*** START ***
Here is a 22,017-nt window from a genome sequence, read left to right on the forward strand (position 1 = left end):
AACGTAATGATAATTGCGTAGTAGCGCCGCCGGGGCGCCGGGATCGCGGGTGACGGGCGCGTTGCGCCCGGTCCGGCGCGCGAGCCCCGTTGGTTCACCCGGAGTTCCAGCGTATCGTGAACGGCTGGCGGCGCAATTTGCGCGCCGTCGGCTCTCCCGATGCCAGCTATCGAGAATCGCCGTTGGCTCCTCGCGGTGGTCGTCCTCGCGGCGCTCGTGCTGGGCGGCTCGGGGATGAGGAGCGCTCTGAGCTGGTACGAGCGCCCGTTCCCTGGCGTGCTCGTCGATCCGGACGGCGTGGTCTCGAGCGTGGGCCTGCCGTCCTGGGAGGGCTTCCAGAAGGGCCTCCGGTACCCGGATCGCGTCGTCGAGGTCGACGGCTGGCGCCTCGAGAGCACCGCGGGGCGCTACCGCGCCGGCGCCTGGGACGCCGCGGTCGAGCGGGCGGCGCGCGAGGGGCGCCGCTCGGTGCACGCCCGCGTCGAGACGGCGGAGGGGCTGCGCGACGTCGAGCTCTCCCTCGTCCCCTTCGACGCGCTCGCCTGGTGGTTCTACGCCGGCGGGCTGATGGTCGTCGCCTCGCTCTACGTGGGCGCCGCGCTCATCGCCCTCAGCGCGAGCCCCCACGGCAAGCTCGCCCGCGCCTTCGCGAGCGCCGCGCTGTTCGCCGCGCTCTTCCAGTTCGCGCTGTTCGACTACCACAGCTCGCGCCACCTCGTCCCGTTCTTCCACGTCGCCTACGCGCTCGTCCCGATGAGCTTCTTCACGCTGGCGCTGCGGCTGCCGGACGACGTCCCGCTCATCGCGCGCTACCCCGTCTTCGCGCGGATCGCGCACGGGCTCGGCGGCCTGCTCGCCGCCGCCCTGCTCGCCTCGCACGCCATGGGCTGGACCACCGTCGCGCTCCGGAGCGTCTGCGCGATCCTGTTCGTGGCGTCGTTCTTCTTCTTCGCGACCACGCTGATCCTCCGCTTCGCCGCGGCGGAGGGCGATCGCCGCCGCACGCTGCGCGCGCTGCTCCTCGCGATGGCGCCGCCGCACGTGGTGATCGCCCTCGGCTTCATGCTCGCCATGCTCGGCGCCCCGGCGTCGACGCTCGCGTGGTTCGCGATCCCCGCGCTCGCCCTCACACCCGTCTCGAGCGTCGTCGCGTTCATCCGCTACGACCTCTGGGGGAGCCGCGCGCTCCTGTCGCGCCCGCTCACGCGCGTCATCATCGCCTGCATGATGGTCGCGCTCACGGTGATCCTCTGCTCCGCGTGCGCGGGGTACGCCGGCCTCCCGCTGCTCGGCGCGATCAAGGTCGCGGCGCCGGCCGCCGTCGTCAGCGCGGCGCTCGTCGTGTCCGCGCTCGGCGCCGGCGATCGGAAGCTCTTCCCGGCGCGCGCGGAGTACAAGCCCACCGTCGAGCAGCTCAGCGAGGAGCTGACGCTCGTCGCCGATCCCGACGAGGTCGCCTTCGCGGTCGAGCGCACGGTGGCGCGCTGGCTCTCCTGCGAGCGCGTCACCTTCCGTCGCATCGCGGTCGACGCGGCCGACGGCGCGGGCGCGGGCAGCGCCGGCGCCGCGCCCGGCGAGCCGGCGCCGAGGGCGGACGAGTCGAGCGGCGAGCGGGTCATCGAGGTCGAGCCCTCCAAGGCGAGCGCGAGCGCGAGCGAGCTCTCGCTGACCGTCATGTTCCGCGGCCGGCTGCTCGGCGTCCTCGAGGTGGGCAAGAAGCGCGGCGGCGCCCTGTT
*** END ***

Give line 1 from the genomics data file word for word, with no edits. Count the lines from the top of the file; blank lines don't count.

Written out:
Here is a 22,017-nt window from a genome sequence, read left to right on the forward strand (position 1 = left end):